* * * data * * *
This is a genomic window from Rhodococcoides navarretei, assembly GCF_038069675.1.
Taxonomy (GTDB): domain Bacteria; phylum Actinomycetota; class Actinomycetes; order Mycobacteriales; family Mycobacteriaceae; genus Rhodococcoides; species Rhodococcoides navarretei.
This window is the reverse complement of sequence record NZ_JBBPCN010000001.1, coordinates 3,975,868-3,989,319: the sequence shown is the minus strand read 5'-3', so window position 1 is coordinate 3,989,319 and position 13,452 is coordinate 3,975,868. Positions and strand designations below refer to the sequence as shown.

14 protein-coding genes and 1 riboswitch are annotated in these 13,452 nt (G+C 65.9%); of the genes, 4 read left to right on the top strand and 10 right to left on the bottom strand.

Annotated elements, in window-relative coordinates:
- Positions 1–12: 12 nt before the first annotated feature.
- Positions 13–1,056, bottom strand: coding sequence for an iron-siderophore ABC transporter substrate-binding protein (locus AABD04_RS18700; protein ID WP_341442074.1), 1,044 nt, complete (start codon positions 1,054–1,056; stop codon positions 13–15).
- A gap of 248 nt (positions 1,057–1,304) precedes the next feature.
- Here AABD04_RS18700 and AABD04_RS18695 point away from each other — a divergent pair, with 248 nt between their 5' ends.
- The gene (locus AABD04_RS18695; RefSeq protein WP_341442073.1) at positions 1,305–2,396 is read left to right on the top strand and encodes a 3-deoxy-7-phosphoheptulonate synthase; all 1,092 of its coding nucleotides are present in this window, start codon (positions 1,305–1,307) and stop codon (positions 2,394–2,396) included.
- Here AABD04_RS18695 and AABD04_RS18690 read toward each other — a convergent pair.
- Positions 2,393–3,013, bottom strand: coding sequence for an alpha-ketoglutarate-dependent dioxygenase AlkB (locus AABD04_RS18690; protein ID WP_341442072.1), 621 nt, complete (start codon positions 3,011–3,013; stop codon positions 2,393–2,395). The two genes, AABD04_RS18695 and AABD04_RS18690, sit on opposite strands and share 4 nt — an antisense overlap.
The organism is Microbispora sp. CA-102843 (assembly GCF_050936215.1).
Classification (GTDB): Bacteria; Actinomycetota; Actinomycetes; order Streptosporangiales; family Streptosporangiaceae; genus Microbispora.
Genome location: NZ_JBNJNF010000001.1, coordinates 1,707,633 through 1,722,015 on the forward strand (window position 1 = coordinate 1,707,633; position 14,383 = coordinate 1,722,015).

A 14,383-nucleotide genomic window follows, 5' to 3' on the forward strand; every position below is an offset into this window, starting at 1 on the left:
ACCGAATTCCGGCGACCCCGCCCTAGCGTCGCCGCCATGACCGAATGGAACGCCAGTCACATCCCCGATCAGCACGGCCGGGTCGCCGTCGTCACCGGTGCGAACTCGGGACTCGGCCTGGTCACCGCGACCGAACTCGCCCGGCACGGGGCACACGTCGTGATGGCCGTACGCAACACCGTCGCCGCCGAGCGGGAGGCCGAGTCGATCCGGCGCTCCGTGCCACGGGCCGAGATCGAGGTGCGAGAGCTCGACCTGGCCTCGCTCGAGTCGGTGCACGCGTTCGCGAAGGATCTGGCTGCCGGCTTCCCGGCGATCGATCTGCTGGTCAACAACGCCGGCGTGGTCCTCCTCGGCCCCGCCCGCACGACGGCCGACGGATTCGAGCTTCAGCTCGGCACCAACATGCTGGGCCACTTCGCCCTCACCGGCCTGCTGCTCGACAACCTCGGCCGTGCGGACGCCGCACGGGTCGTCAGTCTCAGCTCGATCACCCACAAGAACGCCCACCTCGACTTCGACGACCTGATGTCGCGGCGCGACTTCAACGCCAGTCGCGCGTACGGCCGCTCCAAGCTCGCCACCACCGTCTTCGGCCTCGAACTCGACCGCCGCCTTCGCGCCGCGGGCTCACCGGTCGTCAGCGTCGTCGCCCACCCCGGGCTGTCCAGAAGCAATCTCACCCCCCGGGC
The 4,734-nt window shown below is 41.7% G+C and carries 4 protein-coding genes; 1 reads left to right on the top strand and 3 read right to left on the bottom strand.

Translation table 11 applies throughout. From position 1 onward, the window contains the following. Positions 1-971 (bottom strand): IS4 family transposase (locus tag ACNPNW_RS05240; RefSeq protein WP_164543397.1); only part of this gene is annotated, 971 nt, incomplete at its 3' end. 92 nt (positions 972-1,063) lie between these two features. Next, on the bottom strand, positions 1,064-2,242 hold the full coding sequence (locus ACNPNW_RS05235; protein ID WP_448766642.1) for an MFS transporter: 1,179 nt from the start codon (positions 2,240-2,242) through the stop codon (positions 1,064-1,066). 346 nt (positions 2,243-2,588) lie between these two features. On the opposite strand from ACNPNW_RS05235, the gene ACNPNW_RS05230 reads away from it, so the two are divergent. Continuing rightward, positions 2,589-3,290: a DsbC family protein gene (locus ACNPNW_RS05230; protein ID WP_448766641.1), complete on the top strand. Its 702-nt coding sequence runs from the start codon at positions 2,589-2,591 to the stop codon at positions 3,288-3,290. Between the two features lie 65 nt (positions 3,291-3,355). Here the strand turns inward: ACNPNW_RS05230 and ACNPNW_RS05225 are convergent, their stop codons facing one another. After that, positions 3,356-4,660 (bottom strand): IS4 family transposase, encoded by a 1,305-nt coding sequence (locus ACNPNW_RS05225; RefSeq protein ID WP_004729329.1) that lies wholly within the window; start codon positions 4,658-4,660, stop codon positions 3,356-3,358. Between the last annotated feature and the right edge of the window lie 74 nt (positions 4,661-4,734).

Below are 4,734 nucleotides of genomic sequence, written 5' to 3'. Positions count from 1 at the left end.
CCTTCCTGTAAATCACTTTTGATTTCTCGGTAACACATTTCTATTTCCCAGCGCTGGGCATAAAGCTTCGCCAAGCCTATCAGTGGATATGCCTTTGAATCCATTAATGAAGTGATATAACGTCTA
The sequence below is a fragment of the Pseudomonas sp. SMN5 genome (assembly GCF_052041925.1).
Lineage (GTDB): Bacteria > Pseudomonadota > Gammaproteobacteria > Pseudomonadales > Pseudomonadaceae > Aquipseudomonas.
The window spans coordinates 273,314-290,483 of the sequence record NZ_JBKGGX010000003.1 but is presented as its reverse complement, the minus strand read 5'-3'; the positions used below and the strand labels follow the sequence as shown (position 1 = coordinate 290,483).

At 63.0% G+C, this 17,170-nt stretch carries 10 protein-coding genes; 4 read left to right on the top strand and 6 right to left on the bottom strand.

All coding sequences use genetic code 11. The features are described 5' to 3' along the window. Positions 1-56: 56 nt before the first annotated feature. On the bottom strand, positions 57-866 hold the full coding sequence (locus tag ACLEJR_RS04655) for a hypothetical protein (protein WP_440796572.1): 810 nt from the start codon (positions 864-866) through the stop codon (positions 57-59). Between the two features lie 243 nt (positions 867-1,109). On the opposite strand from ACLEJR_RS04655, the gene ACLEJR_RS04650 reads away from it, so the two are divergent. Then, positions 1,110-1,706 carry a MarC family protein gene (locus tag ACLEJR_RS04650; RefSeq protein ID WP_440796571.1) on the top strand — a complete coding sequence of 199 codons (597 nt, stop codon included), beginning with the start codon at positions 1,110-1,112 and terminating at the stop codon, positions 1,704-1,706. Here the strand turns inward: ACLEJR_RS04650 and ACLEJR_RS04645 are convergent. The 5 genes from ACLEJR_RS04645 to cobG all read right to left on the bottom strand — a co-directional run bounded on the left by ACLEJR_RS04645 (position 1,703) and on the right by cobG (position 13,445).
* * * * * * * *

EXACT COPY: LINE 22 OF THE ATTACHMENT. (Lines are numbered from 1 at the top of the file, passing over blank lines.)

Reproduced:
The sequence below is a fragment of the Pseudomonas sp. SMN5 genome (assembly GCF_052041925.1).